More companies pledge to participate in Ukraine’s battles against coronavirus

As part of their corporate social responsibility, more companies in Ukraine are helping out the country to withstand the spread of the COVID-19 virus. Silpo, a supermarket chain, has allocated UAH 100 million to buy medical and personal protective equipment for medical personnel in Ukraine, whereas state-owned PrivatBank has purchased 28 ventilators. Vodafone Ukraine said that it donated $1 million and purchased four lung ventilators as well. Another supermarket chain called Epicenter has donated more than $5 million to the cause. Ukraine’s postal service giant Nova Poshta has paid for the production of 2,000 special protective suits for doctors from Chernivtsi and allocated UAH 25 million for the purchase of medical equipment and goods for medical institutions in Ukraine.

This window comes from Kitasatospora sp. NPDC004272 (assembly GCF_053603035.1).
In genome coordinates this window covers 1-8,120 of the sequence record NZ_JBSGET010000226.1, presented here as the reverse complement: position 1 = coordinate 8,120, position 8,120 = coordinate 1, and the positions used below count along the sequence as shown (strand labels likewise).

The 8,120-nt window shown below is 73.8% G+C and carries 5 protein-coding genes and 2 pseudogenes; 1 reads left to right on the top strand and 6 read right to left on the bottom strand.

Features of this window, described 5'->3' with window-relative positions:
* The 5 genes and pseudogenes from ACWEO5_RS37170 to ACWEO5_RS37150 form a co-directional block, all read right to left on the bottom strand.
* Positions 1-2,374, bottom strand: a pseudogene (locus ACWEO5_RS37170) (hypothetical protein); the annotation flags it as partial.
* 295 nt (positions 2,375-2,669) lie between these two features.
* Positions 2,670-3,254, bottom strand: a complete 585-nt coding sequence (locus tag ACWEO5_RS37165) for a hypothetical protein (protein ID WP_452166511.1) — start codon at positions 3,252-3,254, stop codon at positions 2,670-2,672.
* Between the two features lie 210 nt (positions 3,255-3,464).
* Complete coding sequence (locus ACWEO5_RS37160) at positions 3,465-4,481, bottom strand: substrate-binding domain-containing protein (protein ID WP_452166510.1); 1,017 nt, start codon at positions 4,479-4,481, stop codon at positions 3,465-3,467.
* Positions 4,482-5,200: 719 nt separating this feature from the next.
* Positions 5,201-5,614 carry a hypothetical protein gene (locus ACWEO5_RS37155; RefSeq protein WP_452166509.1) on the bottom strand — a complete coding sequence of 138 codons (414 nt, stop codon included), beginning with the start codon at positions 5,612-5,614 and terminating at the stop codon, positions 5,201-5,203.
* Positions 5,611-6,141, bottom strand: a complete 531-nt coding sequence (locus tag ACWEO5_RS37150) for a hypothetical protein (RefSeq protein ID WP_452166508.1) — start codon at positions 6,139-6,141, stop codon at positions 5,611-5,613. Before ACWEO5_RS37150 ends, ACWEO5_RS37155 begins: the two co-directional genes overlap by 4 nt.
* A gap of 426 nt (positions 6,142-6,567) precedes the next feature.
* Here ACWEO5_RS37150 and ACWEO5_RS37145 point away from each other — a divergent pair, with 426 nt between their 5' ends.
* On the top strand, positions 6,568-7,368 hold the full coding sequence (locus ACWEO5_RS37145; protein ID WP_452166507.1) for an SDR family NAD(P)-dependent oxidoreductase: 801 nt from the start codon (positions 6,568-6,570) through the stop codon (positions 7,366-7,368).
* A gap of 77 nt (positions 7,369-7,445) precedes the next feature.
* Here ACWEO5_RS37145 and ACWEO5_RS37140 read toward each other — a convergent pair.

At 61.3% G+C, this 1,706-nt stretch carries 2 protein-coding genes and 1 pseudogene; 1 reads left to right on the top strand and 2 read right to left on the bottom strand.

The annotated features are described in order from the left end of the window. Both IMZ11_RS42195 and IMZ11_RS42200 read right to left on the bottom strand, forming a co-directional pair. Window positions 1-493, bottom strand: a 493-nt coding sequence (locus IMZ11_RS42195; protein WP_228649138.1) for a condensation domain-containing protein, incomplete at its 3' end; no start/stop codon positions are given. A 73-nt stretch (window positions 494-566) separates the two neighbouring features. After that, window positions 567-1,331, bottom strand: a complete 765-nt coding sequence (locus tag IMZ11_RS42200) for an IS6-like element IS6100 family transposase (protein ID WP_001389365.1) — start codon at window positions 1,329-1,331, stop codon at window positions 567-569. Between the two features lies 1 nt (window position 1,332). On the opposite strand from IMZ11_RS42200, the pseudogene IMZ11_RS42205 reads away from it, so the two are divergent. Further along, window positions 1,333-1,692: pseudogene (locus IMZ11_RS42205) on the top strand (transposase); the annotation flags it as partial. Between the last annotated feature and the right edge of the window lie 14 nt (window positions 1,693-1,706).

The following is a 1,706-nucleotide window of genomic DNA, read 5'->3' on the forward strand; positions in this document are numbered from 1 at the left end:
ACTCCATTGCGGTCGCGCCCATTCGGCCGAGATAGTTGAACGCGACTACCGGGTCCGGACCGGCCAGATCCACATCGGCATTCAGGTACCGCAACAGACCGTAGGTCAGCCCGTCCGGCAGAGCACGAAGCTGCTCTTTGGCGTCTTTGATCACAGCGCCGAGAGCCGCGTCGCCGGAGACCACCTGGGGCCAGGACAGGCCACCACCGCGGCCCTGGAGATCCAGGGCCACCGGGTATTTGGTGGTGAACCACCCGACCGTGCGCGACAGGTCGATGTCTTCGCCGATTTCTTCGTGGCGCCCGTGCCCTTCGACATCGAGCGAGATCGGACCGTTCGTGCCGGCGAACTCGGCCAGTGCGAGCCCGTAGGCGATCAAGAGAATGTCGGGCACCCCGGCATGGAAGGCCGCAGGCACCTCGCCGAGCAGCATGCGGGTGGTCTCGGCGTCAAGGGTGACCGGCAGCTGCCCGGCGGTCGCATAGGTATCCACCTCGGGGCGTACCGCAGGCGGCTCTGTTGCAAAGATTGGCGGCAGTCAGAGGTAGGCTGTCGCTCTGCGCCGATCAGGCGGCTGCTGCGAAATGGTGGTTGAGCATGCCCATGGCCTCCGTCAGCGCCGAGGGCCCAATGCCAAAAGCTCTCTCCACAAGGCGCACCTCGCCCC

Western Ukrainian businesses receive additional funding from EBRD and EU

Ukraine’s largest foreign investor, the European Bank for Reconstruction and Development, has launched additional funding for Ukrainian businesses in the country’s western regions. Small and medium-sized enterprises in western Ukraine will benefit from a new loan of up to €7.5 million through Bank Lviv, states EBRD. “The loan will be available for disbursement in Ukrainian hryvnia, which will protect Bank Lviv’s borrowers from foreign currency-related risks, and offer long maturities,” the press release reads. The funds are provided in the context of the Deep and Comprehensive Free Trade Agreement between the European Union and Ukraine. Earlier in March, the bank provided a senior loan of up to €15 million to OTP Leasing to help SMEs across the country to continue with their business activities. To date, the EBRD has committed more than €14.54 billion in over 460 projects to the country.